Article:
The States of Texas can require “proof of citizenship” to apply for or renew your drivers license, but Arizona cannot ask for “proof of citizenship” to register to vote. Yes, I know it sounds as confusing at it is maddening. What else would you expect from this mixed up bunch of lawyers running the country. Furthermore, the US Supreme Court, yesterday ruled in favor of the challengers to the Arizona’ Proposition 200 voter I.D. law and found that the state had overstepped its authority by requiring “proof of citizenship” to register to vote in US elections.
The 1993 “National Voter Registration “Motor Voter” Act” established an honor system for federal voter registration tied to driver license applications and renewals. Federal law provides all applicants for Driver Licenses or renewals—in all states—must be offered a “mail -in” voter registration card. Proper I.D. is required, by law, to do business with all state driver licenses issuing authorities as a pre-requisite for receiving your voter registration card, but federal law does not require “proof of citizenship” to register to vote.
The US Constitution provides the federal government broad authority over states regarding election law.
Federal law allows anyone to register to vote by swearing to be a US citizen—simply checking a box on the federal registration form—under penalty of perjury. Yesterday’s Supreme Court ruling upheld that authority.
Unfortunately, perjury is a rarely prosecuted crime at the federal level.
Some states require “proof of citizenship” for D.L. applications and re-newels. Some states do not. In addition, some states (Utah for one) will take a Matricula card issued by the Mexican government as proper ID as they allow non-citizens to drive “conditionally” in their state.
Arizona taxpayers were burned by Arizona lawmakers who failed to perform their due diligence. Federal taxpayers picked up a lot of the cost since the Justice Department had a hand in assisting “The League of Woman voters of Arizona, the “Mexican American Legal Defense Fund” and Arizona Indian Tribes—all tax exempt organizations—in their challenge to Arizona’s “proof of citizenship” voter registration requirement.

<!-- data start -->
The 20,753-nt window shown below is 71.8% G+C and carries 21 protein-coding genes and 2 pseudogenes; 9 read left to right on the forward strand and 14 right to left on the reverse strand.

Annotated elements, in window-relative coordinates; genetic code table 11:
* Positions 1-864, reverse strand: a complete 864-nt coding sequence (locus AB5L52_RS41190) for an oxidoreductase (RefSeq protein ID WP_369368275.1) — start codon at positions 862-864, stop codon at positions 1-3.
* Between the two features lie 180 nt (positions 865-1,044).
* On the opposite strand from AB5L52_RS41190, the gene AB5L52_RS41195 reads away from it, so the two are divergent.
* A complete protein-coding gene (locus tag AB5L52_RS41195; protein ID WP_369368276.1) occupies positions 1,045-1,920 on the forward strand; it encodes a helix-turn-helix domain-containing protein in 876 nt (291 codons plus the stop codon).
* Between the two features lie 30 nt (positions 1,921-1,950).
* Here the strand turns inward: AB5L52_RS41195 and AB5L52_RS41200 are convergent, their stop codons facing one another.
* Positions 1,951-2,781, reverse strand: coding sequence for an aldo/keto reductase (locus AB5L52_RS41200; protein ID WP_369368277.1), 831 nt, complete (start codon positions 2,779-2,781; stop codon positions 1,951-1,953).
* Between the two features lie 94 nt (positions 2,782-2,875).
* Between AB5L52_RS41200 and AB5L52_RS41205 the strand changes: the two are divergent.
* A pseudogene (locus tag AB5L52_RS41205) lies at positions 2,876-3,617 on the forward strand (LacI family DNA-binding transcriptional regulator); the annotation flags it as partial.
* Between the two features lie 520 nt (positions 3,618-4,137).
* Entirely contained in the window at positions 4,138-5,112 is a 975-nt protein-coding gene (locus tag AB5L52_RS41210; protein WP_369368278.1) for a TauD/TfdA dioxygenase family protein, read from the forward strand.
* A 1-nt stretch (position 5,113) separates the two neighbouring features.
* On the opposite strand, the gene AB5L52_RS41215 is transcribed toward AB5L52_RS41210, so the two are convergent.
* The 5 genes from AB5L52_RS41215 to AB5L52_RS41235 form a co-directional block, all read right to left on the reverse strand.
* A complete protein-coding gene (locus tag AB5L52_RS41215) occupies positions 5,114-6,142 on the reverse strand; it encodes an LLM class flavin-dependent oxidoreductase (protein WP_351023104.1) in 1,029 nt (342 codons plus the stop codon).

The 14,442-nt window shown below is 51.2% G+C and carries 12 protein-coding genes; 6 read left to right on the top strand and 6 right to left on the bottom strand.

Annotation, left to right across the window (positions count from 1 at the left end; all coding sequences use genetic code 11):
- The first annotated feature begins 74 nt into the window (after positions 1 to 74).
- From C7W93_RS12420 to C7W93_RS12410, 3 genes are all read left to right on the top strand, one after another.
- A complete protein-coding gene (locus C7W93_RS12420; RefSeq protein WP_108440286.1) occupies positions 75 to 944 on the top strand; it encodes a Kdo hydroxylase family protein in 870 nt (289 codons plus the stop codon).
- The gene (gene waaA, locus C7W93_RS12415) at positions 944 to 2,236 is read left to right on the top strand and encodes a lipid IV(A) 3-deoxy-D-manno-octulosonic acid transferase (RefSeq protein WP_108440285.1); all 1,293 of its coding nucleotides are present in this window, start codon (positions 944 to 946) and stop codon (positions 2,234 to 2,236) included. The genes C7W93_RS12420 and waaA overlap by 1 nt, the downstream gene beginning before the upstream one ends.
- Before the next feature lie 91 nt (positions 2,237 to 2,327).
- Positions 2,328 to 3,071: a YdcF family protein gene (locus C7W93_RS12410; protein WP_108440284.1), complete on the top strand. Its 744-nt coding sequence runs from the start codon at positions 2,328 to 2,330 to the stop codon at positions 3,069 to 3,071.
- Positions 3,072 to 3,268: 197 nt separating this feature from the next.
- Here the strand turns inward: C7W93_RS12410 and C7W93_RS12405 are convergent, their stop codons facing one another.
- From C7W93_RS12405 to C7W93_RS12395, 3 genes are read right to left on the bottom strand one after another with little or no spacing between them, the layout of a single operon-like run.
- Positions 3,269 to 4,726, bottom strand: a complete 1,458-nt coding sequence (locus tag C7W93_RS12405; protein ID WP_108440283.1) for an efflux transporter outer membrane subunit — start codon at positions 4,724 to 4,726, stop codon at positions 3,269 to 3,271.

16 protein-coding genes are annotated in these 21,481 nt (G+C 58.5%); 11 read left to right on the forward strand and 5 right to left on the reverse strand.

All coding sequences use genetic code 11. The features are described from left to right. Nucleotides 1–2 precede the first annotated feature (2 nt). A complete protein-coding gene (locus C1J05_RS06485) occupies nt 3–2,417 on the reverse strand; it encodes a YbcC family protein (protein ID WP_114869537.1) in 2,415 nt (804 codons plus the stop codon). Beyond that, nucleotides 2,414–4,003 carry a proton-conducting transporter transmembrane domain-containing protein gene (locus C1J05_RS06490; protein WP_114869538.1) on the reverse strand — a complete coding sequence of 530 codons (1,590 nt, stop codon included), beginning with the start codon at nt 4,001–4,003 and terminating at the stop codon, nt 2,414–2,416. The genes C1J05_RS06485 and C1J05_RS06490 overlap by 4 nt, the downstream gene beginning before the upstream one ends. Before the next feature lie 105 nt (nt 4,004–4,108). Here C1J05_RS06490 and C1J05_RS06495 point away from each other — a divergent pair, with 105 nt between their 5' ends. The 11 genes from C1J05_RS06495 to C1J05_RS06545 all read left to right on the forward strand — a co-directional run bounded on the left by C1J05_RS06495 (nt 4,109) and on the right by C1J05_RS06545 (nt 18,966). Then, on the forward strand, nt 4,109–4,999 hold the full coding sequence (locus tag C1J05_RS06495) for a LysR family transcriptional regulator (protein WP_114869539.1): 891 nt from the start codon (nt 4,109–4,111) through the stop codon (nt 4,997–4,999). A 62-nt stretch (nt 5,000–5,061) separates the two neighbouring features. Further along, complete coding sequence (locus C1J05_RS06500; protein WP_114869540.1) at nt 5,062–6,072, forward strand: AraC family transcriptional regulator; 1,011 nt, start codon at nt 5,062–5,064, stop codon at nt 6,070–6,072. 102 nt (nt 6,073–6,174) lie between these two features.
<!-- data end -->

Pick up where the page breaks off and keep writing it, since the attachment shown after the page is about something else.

Two weeks ago, a sixty something Vietnam veteran was required to show “proof of citizenship” to renew his 30 year old Texas driver license (which has required fingerprint ID for over a decade). He got it all straightened out by bringing his Social Security card, his passport and his DD-14. He also filled out his voter registration card and checked the box on the federal form swearing he was a US citizen eligible to vote. I rather wish I were there to see and hear that.
Arizona could have saved us all a great deal of money and valued Supreme Court Justice hearing and deliberation time if they had simply copied the laws on the books from any number of states that require “proof of citizenship” to be granted the privilege to drive and by law being offered a federal voter registration mail-in card like they do in Texas.
Texas requires “proof of citizenship” as identification in state driver’s license applications and re-newels. According to the Vietnam Veteran, I mentioned earlier Texas “proof of citizenship” requires a valid Social Security Card and a valid Passport.
Justice Scalia, who authored the majority opinion, with Justices Thomas and Alito dissenting, ruled that the states could not add additional voter registration requirements over current federal laws without permission of the federal government or courts. I cannot say for sure what the Arizona State Constitution or statutes allows for drivers license I.D. laws, but Justice Scalia provided its state’s Attorneys with the proper procedure to petition the Federal Election Assistance Commission for a change in Arizona’s voter registration identification standards. According to Scalia, if the commission denies Arizona’s request, the state can take the federal government back to a lower Federal Court to ask for relief.
Here is the rub.
Since 2011—the year the last two commissioners resigned—the Federal Election Assistance Commission (FEAC) has not been able to seat more commissioners. The President is responsible for FEAC commissioner nominations, which the Senate must confirm. Just like Federal Immigration Judgeships that remain vacant and awaiting Obama nominations.
Since there was a Democratic controlled House, Senate and President from 2008 through 2010 my gut tells me that Obama and his allies, then House Speaker Nancy Pelosi and Senate Majority Leader Harry Reid, may have purposely avoided their obligation to staff this election law assistance program provided by the federal government. Now why would they do that?
Perhaps someone should be asking John Boehner and Mitch McConnell this question. After all what is more important election integrity or immigration reform?
I applaud Arizona’s efforts to control voter fraud. Now, could someone call Jan Brewer and tell her Texas already figured it out.